University of Cambridge > > Seminars at the Department of Biochemistry > The role and molecular mechanism of wound-induced plant electrical signals.

The role and molecular mechanism of wound-induced plant electrical signals.

Add to your list(s) Download to your calendar using vCal

If you have a question about this talk, please contact Paula Bibby.

For decades, plant electrical signals were thought to be fascinating phenomenon but practically meaningful mostly in carnivorous or sensitive plants. Recent findings indicate, that plant electrical signals called Slow Wave Potentials (SWPs) are crucial for systemic defence activation against herbivorous insects [1]. Currently we have very limited information about how these signals propagate and how they are translated to defence response. Our latest results indicate that two cell types localized in vascular tissues are involved in SWPs and calcium wave propagation [2]. Moreover, we found dependent on SWPs, systemic leaf thickness decreases which suggests that these signals may induced secondary water fluxes important for leaf movements [3].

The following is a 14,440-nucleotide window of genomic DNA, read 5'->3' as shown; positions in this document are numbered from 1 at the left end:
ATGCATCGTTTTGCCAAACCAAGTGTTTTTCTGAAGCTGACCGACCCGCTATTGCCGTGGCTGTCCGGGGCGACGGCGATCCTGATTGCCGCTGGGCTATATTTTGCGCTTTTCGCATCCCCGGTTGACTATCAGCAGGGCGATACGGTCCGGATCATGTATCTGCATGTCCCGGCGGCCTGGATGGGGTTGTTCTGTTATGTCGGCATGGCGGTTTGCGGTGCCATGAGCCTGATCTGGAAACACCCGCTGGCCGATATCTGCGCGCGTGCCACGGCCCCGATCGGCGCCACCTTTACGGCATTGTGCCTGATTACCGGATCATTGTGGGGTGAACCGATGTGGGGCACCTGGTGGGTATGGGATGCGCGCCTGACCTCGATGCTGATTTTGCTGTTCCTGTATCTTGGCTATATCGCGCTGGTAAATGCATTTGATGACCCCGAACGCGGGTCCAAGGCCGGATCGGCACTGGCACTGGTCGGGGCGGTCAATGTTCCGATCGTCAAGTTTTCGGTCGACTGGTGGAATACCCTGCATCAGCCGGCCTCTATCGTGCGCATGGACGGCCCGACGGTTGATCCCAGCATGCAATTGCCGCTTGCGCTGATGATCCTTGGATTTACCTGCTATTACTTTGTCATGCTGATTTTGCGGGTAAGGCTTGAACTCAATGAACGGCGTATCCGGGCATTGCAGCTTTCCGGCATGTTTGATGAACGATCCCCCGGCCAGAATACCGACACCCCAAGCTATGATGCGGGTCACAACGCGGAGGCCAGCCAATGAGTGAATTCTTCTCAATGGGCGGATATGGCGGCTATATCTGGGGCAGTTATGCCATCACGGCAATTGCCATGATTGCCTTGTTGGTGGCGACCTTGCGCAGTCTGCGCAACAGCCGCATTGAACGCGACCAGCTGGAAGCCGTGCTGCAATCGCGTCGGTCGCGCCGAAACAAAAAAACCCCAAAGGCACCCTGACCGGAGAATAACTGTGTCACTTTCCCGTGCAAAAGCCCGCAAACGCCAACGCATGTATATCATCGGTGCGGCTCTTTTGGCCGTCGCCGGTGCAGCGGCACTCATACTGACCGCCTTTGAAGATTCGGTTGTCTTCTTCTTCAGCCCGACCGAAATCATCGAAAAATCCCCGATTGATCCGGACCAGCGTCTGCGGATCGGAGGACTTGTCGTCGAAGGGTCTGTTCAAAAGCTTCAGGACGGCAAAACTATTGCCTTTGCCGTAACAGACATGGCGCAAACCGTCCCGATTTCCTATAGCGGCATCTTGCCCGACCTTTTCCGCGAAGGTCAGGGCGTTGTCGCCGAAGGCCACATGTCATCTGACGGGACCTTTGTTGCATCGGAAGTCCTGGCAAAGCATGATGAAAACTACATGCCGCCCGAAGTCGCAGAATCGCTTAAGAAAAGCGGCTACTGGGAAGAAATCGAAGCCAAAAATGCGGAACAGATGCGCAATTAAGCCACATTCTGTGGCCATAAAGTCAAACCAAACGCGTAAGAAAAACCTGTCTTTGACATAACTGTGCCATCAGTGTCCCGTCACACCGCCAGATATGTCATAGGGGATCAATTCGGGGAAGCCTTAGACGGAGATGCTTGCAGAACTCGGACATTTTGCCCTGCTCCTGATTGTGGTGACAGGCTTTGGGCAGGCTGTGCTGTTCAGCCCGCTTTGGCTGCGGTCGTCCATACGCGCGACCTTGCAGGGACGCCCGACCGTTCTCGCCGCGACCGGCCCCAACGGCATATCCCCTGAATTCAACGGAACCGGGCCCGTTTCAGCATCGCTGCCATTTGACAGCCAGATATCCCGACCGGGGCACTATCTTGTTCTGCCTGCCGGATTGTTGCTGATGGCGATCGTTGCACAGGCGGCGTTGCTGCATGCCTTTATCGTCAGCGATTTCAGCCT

[1] Mousavi et al. 2013. GLUTAMATE RECEPTOR -LIKE genes mediate leaf-to-leaf wound signalling. Nature 500:422–426.

[2] Nguyen and Kurenda et al. 2018. Identification of cell populations necessary for leaf-to-leaf electrical signaling in a wounded plant. PNAS . 115(40):10178-10183.

[3] Kurenda et al. 2019. Insect-damaged Arabidopsis moves like wounded Mimosa pudica. PNAS .116(51):26066-26071.

This talk is part of the Seminars at the Department of Biochemistry series.

Tell a friend about this talk:

This talk is included in these lists:

Note that ex-directory lists are not shown.


© 2006-2023, University of Cambridge. Contact Us | Help and Documentation | Privacy and Publicity